Even BBC has taken notice, no, not only of the “AlDub” phenomenon, which it wrote about earlier this week, but also of something more insidious: The racket at the Ninoy Aquino International Airport involving some security personnel apparently planting bullets in passengers’ luggage to extort money from them in exchange for evading prosecution.
“The reports have caused outrage, with locals criticizing airport authorities,” reported the British media institution. “Some of the passengers detained were released after the bullets were found to be blanks, while others were taken to court for refusing to pay fines.”
That’s a succinct summary of the scam that, inexplicably—despite having been exposed on television a few weeks ago, with a couple of staff members of the now-notorious Office of Transportation Security (OTS) announced as sacked or placed under investigation—seems to be going on without letup. This week alone saw two more passengers—overseas Filipino worker Gloria Ortinez and Japanese tourist Kazunobu Sakamoto—detained and booked for allegedly carrying bullets in their luggage.
Ortinez’s case is illustrative of the implausible, near-farcical nature of the charge. The 56-year-old OFW who was travelling to Hong Kong for work was arrested because a scan and subsequent search of her bag allegedly yielded a bullet wrapped in a red cloth. She had to spend two days in anguished detention before she was released.
Why would an ordinary OFW who has travelled in and out of the country many times for work be carrying a bullet with her? Just one bullet, mind, and not even with a gun to render it in any way useful. Ortinez has staunchly denied the charge, saying she was familiar with Hong Kong’s strict security laws and would never jeopardize her work there by carrying contraband.
Ortinez joins a growing number of travellers who, if the Naia personnel’s charges are to be believed, appear to be part of some cult devoted to spiriting bullets through airports and across national borders. American missionary Lane Michael White got arrested on Sept. 17 on account of a .22 cal. bullet said to have been found in his bag. White claimed that two OTS personnel demanded P30,000 from him to drop the case; he refused and was clapped in jail. He stayed behind bars for six days and was released only after paying bail of P40,000.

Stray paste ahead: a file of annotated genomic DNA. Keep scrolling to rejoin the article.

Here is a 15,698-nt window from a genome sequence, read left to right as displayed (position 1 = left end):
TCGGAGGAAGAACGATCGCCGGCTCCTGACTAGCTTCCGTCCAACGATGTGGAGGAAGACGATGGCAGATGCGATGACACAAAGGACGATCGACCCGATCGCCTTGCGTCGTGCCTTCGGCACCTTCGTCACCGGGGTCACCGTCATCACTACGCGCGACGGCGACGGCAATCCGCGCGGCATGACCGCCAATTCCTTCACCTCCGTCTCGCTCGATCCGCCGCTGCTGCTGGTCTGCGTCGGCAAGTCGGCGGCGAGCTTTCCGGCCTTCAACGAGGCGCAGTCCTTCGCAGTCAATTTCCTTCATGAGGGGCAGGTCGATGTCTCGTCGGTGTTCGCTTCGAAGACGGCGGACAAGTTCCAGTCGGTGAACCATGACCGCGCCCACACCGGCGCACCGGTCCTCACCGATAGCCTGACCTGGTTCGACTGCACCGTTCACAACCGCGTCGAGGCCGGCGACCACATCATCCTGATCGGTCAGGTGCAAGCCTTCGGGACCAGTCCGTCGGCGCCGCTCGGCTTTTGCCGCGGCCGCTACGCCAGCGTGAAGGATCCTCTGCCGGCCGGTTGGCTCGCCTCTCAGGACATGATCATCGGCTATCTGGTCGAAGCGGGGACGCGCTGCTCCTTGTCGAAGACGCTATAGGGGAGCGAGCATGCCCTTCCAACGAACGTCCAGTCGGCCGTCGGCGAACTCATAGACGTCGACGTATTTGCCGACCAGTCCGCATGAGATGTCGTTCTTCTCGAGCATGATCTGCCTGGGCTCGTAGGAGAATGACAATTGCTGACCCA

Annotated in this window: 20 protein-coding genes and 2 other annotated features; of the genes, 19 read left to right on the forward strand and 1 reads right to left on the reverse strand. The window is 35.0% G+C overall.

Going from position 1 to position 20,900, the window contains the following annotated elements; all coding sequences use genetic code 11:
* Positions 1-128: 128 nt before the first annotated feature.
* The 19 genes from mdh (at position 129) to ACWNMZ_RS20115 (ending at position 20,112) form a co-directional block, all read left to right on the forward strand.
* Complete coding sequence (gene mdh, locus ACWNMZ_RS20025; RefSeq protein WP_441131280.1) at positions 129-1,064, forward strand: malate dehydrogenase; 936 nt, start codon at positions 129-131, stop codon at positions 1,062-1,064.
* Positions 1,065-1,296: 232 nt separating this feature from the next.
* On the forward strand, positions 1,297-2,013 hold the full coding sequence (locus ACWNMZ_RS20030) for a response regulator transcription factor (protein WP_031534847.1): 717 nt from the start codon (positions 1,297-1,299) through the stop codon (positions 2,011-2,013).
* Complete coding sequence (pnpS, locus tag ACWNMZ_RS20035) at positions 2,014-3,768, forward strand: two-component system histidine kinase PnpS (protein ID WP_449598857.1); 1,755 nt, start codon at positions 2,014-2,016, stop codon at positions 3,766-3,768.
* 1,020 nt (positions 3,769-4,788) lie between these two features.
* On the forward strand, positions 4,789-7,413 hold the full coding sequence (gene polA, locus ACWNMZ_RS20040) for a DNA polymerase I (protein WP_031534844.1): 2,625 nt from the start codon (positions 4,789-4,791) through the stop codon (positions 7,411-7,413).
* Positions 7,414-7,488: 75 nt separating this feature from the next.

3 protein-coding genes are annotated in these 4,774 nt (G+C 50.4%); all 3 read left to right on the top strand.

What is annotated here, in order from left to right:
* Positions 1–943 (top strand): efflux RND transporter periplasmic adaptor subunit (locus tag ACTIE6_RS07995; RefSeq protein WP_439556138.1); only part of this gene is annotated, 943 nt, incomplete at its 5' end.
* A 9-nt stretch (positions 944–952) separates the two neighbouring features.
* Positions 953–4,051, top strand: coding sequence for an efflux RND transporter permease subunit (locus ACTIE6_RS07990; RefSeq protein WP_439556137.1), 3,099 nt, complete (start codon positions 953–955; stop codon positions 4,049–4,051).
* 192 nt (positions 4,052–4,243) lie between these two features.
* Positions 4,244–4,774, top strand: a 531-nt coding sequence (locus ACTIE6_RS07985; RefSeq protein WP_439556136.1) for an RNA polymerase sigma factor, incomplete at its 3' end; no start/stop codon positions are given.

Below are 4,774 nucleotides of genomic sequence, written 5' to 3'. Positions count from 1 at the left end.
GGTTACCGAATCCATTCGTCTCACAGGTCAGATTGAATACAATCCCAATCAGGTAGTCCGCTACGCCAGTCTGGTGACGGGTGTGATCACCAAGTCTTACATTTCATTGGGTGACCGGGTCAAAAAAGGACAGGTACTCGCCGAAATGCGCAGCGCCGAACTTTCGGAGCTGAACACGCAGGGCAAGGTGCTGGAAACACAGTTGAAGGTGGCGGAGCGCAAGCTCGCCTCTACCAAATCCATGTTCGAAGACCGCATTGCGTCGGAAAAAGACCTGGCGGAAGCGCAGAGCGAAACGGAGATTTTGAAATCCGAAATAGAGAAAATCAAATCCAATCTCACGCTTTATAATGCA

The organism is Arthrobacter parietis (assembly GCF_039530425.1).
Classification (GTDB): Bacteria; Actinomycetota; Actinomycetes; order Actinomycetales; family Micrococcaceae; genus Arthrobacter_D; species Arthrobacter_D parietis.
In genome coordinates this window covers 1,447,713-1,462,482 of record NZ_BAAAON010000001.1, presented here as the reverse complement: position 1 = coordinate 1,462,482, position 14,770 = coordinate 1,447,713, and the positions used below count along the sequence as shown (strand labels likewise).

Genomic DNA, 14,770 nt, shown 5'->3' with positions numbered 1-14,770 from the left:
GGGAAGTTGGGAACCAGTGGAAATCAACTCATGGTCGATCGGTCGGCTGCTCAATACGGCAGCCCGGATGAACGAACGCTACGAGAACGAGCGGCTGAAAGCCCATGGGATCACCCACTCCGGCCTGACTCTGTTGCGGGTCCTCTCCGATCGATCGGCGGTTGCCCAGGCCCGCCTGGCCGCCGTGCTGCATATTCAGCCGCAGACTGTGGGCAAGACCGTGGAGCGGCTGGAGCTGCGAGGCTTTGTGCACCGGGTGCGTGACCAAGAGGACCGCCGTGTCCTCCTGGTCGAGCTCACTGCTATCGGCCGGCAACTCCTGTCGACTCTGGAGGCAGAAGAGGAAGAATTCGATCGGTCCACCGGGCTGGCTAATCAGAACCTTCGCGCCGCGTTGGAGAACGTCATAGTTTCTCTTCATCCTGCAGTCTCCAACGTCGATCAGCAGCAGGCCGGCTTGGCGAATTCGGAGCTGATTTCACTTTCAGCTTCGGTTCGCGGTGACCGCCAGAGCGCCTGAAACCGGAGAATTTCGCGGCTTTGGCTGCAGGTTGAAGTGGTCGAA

On Sept. 29, American Gemma Kauffman was also detained because another .22 cal. bullet was allegedly discovered in her suitcase. Take note: same type of bullet, same set of circumstances. Who knows, it might even be the same bullet used against White.
The manufacturers of the ammunition should give the Naia personnel behind this scam some form of recognition for loyalty to the product, because the same type of bullets—in fact two—also found their way to the luggage of Filipino-American Rhed Austria de Guzman. The wheelchair-bound De Guzman was subjected to essentially the same modus operandi—prevented from flying home to California after two .22 cal. bullets were allegedly discovered in her suitcase.
Two airport personnel were relieved following the uproar caused by De Guzman’s complaint, which she posted on social media. But if the public thought that stink was enough to deter the criminals at OTS from carrying on with their scam as if nothing had happened, it thought wrong. The ease and shamelessness of pulling off the apparently lucrative practice should not be underestimated because, far from dwindling down in the heat of the public gaze, it has escalated of late. Rehearsal perhaps for the expected massive influx of OFWs during the yearend holidays?
Why isn’t Malacañang firing and replacing en masse the OTS staff and officers? That is not a reckless or unfair demand, but the viable solution at this point to this outrage at the country’s international gateway. Remember how a Quezon City police chief and 40 of his men were sacked last June over a “hulidap” case? The same radical remedy needs to be implemented at Naia, to stop the “laglag-bala” scam that has victimized hapless OFWs and other travellers.
And why isn’t Manila International Airport Authority general manager José Angel Honrado resigning his post, not only for the airport’s abysmal condition but also for this criminal practice that has gone on under his nose? The .22-cal. questions: Why has this racket flourished for so long? Who has benefited from it?
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